The more touch points you make, the more opportunities you have to attract leads. On top of that, having a presence on social media naturally opens the door to thought leadership, which is another avenue for building trust.
In Heiden's own words: "If you are the authority in your space, not only do you get more inbound, but your outbound results get better."
4. Amidst AI outreach, sincerity and thoughtfulness will stand out.
"It's going to be easy for salespeople to increase the volume of their outreach with AI — which means prospective buyers are going to have a whole lot more noise and clutter in their email and voicemail," Kyle Jepson, Principal Marketing Evangelist at HubSpot, told me.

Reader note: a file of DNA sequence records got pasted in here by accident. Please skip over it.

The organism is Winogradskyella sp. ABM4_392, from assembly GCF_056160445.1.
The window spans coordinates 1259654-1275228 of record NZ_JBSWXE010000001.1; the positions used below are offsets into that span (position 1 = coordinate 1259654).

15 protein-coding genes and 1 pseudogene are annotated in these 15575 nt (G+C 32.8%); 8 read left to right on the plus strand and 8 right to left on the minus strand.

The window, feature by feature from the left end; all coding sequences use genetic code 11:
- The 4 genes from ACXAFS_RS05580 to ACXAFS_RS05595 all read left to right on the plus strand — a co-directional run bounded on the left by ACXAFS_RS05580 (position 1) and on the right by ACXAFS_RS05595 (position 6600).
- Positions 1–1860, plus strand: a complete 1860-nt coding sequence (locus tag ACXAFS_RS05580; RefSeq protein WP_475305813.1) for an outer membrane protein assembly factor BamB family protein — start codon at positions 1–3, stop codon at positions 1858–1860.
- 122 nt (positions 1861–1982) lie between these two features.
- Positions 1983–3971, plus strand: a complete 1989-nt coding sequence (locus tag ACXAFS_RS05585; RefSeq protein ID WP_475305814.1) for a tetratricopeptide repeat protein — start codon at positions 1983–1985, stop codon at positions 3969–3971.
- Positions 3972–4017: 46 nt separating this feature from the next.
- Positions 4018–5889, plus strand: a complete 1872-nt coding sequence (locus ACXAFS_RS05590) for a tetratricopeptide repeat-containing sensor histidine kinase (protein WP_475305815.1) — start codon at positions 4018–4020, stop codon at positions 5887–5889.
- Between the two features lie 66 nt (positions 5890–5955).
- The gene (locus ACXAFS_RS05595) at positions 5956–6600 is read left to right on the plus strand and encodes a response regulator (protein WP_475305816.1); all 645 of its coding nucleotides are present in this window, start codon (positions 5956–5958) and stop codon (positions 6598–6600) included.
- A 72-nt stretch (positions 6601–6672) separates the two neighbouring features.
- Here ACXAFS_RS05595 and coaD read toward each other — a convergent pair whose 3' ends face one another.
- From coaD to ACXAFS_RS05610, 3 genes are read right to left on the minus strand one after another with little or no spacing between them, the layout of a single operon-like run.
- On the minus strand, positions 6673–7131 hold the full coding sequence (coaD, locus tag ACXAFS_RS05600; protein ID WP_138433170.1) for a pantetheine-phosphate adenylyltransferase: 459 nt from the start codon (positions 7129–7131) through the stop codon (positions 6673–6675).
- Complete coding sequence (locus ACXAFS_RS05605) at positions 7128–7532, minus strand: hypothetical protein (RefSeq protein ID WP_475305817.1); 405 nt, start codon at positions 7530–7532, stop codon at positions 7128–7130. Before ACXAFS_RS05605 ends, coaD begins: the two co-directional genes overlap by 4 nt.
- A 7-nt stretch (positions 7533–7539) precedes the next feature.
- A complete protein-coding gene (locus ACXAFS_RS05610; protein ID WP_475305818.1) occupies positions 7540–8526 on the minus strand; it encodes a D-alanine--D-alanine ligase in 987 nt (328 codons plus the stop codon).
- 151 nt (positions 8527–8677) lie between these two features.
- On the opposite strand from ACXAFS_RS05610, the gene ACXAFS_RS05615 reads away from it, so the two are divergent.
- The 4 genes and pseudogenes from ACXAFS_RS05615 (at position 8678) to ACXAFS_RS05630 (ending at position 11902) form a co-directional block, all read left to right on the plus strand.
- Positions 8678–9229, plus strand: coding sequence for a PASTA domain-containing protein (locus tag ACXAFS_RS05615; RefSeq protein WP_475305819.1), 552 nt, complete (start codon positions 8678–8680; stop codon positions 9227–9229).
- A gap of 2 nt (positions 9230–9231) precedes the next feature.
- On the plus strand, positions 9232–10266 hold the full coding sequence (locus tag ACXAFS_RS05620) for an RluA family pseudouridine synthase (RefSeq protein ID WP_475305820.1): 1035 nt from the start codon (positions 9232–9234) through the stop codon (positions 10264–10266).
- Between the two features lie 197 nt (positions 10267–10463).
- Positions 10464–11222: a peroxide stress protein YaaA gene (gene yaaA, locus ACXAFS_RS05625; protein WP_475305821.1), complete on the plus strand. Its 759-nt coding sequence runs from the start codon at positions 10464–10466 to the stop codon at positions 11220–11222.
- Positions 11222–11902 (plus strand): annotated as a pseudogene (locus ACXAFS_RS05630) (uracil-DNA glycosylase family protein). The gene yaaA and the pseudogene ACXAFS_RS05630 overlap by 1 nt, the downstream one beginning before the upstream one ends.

While this influx of mediocre, AI-written content is frustrating for prospects, it's also an opportunity for salespeople to stand out — namely, by being thoughtful, genuine, and sincere.
As Tyler Holloman, Senior CRM Administrator at MarineMax, points out, "It sounds obvious that a human relationship would be built in a human way, but the marketing trends of our time have driven us to believe that collecting enough data and delivering enough personalized marketing could take the place of true connection. We see this moving in the opposite direction."
5. Lead with value — not pushy sales tactics or gimmicks.
While objections are a natural part of sales, they often feel like roadblocks, impossible to move past without making some concession.
However, Brian Silengo, Head of the Motley Fool Investor Solutions Team, views objections differently.
He told me, "Price objections are generally an excuse for not seeing value, so lead with value. My best salespeople believe in what we offer and then take the time to understand where our customers are coming from and what they value. In this way, they can sell through these objections."